The Cairo Criminal Court chose to open the session in which it delivered the verdicts against ousted president Hosni Mubarak, former interior minister Habib El-Adly, and six aides, by delivering a political tract. The twenty-minute statement had no bearing on the court's actual function, which is to arbitrate disputes and state the justifications for its rulings.
The statement, read out by presiding Judge Ahmed Rifat, wended its way from a condemnation of the dark years of tyranny under Mubarak and praise for the joyful light brought by the 25 January Revolution. It then turned to an account of the court's ardent dedication to the performance of its historic mission and a recitation of statistical proof to this effect in terms of the number of days, sessions, and hours of reading time it devoted to these cases.
Finally, Judge Rifat reached the original purpose for which he appeared at the head of the bench that day. He paused, rearranged his papers in a manner befitting a person of his judicial stature, adjusted his voice to give it the appropriate tones of gravity and sternness, and declared that he was now ready to “pronounce the rulings of the court.” He first took the trouble to inform the court that the paragraphs containing the summaries of the judgements that he was about to read out were handwritten.
Only once before has the Cairo Criminal Court issued a tract of this sort. That was in June 1988, when it delivered its verdicts on the charges of torture that the Public Prosecution had brought against a number of police chiefs at the time. The “landmark torture case,” as it was described, concluded with the full acquittal of all defendants from the Ministry of Interior. That verdict was delivered following the recitation of a political statement, echoes of which would resound through Judge Rifat's courtroom 24 years later.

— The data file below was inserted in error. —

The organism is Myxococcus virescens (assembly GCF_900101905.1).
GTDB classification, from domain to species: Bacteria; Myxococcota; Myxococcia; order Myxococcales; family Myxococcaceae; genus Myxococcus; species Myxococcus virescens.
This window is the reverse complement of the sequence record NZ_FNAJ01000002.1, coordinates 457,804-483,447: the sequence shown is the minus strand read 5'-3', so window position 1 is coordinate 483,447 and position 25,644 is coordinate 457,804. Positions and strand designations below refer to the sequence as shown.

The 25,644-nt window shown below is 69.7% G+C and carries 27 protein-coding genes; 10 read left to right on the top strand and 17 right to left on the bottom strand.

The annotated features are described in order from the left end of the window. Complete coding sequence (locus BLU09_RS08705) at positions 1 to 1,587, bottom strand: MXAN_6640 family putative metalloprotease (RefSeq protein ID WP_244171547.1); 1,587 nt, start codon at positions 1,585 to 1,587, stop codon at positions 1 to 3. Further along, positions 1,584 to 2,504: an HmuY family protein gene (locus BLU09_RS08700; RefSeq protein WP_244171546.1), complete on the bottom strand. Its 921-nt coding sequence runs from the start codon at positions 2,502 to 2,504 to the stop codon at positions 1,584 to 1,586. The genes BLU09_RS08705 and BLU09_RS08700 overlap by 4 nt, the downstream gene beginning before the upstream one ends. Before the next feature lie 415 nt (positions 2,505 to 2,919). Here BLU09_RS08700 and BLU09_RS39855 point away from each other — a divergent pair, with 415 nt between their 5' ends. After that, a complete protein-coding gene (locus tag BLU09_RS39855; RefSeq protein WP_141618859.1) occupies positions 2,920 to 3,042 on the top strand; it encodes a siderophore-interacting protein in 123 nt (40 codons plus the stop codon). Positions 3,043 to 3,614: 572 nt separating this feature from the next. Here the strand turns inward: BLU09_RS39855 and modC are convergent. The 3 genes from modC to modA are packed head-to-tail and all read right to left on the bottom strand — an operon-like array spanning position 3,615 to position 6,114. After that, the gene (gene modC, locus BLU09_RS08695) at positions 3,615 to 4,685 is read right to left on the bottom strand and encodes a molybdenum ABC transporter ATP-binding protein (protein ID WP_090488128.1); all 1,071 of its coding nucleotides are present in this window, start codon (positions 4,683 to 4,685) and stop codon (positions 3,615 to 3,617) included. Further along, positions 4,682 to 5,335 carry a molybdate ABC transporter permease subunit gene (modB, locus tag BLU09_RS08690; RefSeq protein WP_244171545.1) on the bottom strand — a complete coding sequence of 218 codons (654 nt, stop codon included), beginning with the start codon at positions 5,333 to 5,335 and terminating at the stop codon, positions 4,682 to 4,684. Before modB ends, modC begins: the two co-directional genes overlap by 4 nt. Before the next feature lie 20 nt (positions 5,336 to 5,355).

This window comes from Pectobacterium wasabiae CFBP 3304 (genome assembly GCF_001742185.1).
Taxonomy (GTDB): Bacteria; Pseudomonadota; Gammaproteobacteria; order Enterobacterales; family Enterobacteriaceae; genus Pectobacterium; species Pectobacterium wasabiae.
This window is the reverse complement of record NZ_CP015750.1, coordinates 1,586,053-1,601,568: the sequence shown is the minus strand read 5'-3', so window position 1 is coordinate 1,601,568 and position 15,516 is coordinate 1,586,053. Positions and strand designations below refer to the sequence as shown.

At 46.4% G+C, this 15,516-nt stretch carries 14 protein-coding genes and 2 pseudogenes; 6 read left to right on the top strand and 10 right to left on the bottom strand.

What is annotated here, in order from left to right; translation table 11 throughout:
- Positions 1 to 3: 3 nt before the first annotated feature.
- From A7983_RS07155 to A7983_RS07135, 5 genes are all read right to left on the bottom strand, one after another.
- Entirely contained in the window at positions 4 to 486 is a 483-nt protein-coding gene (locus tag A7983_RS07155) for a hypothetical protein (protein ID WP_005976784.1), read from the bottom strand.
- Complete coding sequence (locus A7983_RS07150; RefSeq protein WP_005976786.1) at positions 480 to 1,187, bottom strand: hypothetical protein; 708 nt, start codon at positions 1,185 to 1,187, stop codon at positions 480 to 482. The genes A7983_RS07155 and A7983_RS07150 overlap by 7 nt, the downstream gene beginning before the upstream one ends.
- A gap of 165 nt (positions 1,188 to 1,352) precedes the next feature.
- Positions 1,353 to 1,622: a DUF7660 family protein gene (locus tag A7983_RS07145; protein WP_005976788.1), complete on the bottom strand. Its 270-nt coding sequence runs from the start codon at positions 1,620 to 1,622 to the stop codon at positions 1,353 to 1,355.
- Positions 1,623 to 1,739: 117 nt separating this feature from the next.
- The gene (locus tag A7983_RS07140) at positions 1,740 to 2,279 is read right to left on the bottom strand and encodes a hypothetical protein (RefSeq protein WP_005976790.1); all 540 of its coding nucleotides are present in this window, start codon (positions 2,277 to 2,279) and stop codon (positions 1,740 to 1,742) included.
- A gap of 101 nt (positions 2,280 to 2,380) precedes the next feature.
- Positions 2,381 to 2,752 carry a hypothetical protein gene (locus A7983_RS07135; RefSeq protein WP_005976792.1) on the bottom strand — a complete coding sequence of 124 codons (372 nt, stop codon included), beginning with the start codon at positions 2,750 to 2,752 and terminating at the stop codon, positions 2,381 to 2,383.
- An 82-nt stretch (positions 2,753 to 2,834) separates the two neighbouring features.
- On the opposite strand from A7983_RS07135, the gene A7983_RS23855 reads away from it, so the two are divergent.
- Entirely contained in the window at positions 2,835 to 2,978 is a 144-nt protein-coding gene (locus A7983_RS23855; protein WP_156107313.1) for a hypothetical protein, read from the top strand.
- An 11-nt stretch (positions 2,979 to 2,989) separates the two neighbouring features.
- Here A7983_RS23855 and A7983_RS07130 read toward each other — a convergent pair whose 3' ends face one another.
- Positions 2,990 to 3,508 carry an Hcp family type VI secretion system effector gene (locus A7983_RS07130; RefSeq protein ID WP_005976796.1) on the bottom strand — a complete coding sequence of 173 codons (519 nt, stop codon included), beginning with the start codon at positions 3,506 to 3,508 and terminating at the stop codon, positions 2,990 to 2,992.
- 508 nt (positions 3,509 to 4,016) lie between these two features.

Among the reasons the presiding judge cited for acquitting the officers charged with torture were “the superficiality of the investigations” undertaken by the prosecution and “the lack of sufficient evidence.” How similar this sounds to Judge Rifat's oft-repeated refrain that “the depositions of the prosecution were devoid of evidence” establishing that the deaths and injuries of demonstrators during the revolution were caused by weapons or vehicles belonging to the police. And this was the cited reason that he had to clear the former minister of interior's six assistants of the charges of murder.
Within days of the torture verdict in 1988, Judge Ahmed Mekki delivered a memorandum to his fellow members on the Board of Administration of the Judge's Club, calling for an emergency session to discuss the statement issued by the court before pronouncing its verdict. Judge Mekki registered two objections.
Firstly, such statements constitute “a departure from the judicial convention that holds that courts should not predicate verdicts with public statements and should confine themselves to pronouncing verdicts that rest on legal justifications, alone. The sole purpose of issuing substantiated judgements, as the law requires, is to demonstrate that the court has correctly understood the facts involved in the dispute and the cases presented by the adversaries so that a higher court can ascertain the soundness of the judgment that led to the results delivered by a lower court.”
Mekki added, “a judge should not link his pronunciation of a verdict to any other statement or purpose, for to do so would give people the right to suspect his intentions and imagine that his judicial impartiality had been warped, either to avert an uprising of an angry public or to ingratiate himself to an iniquitous ruler.”
The second objection had to do with the substance of the statement, itself, which violated a 1932 Court of Cassations ruling that stated, “Courts of law may not issue a criticism of the way the public prosecution performs its duties... If they have a complaint of this sort then they should refer to its chief.” One significance of that ruling, Mekki wrote, was that what ultimately counted was the final investigation that was conducted by the court, itself.